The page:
It's been three weeks since my wife and I moved back to Vermont after a wonderful summer with my family in North Carolina. The cozy town of Woodstock has been very welcoming and right now in particular, it's the most beautiful time of the year.
My wife has started an exciting new job that she loves and I'm in my second year of graduate school in what is called our practicum phase. During this phase we gain experience outside the classroom (many students travel around the world) while writing our thesis over a minimum six month period. As a Peace Corps Fellow, I'm consulting with several organizations here in Vermont, as well as launching my own benefit corporation Advance Humanity with some amazing friends.
Early to Rise
One of my favorite things about living here is a surprise perk from my wife's job: she starts work very early. Some mornings we are up at 4am, other mornings at 6am. I've never woken up before dawn so consistently in my life (but I've always wanted to).
For me, getting up early means:
- Early morning writing
- Reading when it's nice and quiet
- Easy meditation environment
- Watching as the sun rises
- Letting my mind and body slowly adjust to the day
- Feeling nice and tired at night
The trouble with waking up early is a lot like the trouble with exercise, it seems a lot harder than it is. In nerdy biology lingo we would say the "activation energy" is very high. Like pushing a heavy box or broken down car, it takes more initial force to get it moving than it does to keep it moving. Once it's going, it starts to push itself.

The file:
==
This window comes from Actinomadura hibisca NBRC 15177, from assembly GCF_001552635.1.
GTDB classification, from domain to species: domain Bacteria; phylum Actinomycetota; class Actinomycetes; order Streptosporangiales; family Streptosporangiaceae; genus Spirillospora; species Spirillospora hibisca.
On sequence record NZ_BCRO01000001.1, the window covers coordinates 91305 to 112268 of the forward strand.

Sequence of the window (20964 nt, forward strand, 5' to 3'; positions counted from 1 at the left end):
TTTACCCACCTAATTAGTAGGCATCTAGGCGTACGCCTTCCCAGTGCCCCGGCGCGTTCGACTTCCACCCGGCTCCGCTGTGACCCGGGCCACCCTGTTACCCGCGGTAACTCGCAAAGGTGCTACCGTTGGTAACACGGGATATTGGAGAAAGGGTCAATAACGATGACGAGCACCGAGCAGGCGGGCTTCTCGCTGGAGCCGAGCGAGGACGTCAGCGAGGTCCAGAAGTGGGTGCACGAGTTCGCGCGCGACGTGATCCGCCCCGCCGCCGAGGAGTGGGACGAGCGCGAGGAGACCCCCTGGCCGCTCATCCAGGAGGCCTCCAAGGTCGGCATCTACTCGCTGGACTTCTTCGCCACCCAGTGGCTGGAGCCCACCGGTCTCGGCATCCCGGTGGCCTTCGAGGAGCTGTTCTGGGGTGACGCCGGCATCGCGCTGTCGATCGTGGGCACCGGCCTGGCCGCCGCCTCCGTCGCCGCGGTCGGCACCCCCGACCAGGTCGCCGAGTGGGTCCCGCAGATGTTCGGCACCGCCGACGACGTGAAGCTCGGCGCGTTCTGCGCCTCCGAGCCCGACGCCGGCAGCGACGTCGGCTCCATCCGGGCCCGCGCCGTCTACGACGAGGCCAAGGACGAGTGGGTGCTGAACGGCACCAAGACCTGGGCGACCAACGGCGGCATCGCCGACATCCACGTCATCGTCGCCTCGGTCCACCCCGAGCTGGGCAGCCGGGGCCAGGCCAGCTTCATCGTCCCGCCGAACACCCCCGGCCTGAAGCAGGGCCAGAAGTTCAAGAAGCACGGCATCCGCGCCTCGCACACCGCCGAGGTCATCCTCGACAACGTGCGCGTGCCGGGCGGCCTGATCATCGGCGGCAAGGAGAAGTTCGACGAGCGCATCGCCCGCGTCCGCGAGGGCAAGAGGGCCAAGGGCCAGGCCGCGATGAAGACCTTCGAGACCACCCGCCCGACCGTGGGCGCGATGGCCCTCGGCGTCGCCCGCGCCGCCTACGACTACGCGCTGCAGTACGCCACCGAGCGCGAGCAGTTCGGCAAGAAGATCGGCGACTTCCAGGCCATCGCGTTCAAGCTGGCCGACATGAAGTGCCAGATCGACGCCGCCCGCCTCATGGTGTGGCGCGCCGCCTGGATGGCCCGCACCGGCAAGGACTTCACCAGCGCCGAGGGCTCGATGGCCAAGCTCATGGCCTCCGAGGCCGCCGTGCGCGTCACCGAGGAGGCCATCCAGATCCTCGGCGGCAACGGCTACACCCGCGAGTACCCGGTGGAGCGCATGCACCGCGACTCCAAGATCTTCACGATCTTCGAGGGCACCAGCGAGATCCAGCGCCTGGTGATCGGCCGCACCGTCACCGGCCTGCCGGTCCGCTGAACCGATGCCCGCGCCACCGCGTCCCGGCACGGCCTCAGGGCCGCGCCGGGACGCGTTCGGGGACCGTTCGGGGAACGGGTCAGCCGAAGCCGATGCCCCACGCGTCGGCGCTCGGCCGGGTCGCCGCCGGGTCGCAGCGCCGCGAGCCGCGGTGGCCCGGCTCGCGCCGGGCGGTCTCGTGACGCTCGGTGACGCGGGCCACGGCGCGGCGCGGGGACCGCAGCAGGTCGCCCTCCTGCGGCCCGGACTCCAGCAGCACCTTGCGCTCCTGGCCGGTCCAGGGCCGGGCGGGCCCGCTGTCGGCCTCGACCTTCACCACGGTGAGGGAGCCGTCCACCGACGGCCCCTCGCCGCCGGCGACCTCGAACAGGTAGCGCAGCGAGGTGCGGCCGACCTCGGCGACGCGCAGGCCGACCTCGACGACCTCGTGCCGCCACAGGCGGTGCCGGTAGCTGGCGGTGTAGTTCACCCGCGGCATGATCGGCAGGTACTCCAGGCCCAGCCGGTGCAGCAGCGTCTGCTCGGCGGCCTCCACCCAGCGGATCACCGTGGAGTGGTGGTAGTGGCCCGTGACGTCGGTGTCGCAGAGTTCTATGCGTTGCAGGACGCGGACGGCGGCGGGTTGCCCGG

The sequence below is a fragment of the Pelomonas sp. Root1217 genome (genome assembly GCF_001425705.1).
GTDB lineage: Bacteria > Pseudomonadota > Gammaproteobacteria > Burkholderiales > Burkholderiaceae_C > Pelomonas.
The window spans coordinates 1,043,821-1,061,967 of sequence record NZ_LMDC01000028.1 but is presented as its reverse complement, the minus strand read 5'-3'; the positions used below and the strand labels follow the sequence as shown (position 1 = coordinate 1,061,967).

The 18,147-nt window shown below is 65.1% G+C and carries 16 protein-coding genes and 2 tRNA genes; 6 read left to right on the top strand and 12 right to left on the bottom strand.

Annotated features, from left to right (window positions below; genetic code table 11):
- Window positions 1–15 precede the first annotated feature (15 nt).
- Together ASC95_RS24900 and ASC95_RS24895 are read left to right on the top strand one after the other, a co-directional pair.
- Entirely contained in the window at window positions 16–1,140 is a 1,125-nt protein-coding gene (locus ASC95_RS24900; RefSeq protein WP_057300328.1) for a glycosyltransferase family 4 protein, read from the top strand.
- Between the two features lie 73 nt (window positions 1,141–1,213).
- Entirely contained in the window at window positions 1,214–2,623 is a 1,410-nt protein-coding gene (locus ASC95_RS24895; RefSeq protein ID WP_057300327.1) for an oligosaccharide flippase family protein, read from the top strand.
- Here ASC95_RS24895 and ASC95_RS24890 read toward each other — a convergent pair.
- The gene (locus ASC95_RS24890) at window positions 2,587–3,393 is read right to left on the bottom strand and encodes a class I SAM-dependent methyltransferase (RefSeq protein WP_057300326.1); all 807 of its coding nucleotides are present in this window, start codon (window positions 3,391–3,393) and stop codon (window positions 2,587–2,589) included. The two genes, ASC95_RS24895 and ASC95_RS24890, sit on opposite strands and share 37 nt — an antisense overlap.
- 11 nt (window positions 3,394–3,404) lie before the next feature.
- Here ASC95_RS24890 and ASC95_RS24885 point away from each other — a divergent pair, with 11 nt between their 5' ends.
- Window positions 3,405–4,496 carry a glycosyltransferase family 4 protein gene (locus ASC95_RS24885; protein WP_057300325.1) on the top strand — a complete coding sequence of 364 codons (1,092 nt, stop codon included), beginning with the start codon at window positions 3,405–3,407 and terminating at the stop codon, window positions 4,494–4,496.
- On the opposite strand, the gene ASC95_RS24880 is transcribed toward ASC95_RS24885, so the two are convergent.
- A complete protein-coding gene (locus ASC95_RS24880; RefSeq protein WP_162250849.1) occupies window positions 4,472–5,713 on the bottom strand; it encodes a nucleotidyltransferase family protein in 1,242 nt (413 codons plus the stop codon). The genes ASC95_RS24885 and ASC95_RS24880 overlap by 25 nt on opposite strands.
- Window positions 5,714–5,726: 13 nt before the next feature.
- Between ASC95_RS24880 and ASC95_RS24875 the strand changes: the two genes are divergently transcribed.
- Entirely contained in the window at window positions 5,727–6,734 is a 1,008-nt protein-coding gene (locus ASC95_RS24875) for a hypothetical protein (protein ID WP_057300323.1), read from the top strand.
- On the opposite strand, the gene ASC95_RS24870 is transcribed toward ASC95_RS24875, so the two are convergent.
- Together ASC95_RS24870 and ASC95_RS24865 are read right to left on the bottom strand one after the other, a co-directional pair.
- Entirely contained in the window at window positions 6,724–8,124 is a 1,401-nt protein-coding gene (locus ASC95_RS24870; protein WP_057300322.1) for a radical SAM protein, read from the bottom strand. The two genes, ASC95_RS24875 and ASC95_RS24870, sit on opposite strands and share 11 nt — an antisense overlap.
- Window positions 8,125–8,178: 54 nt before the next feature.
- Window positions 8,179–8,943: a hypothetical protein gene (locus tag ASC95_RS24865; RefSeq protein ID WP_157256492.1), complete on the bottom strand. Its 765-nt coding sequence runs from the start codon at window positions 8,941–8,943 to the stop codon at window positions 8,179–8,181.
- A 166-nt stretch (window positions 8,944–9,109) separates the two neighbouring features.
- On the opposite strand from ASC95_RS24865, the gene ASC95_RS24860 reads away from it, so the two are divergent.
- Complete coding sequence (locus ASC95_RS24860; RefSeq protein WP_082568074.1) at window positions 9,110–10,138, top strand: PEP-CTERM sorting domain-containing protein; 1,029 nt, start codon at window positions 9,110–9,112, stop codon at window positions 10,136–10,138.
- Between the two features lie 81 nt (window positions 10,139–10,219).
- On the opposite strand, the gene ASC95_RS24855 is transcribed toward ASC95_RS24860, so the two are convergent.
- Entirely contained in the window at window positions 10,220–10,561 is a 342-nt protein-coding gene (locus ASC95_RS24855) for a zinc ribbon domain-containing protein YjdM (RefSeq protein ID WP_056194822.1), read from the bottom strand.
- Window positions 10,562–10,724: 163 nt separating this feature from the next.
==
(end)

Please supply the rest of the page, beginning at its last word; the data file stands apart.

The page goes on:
Getting Out the Door
Waking up early seems to work the same way. We all know once you get up and jump/fall/stumble into the shower, things seem to roll along from there. Once I get up the hardest part is over. Shower, breakfast and we're out the door. Like Leo says, to exercise don't think about the run, just put on your shoes and walk out the door. The rest follows. It really is that simple.
Here are some things that have helped me jump start the process:
- Set the alarm the night before
- Pick an alarm you enjoy (ex: soft, energizing music)
- Put the alarm far from your bed so you have to get up to turn it off
- Immediately go to the bathroom, shower, kitchen to do something
- Make the bed before you leave for the day
Each of these things make it harder to go back to sleep or even think about sleep and your body will learn to be your ally as you do this day after day. Surprisingly, you don't have to make yourself go to bed early either.
Early to Bed
Some people say if you want to wake up early you have to go to bed early, but I think it's the other way around. Just go to bed when you are tired. I never force myself to go to sleep. I just force myself to get up.
You will naturally get more tired earlier in the day if you wake up early consistently. I fall asleep easily within 5 minutes every night and have never needed to use sleep medicine. And I don't drink anything to stay awake for that matter either. I like coffee, especially the smell of it, but I always drink it decaffeinated with lots of creamer. People who love coffee can't watch me drink it. I'm an abomination.
Healthy, Wealthy & Wise
The positive affect of waking up so early on my reading and writing has been particulary enjoyable. I'm much more relaxed the rest of the day, get a lot more done and I'm a lot more fun to be around. I'm happy to trade a few hours at night for a few hours in the morning.
If you think you might feel the same, give it a try.
Wake up thirty minutes earlier tomorrow than you normally would and spend it doing something you enjoy.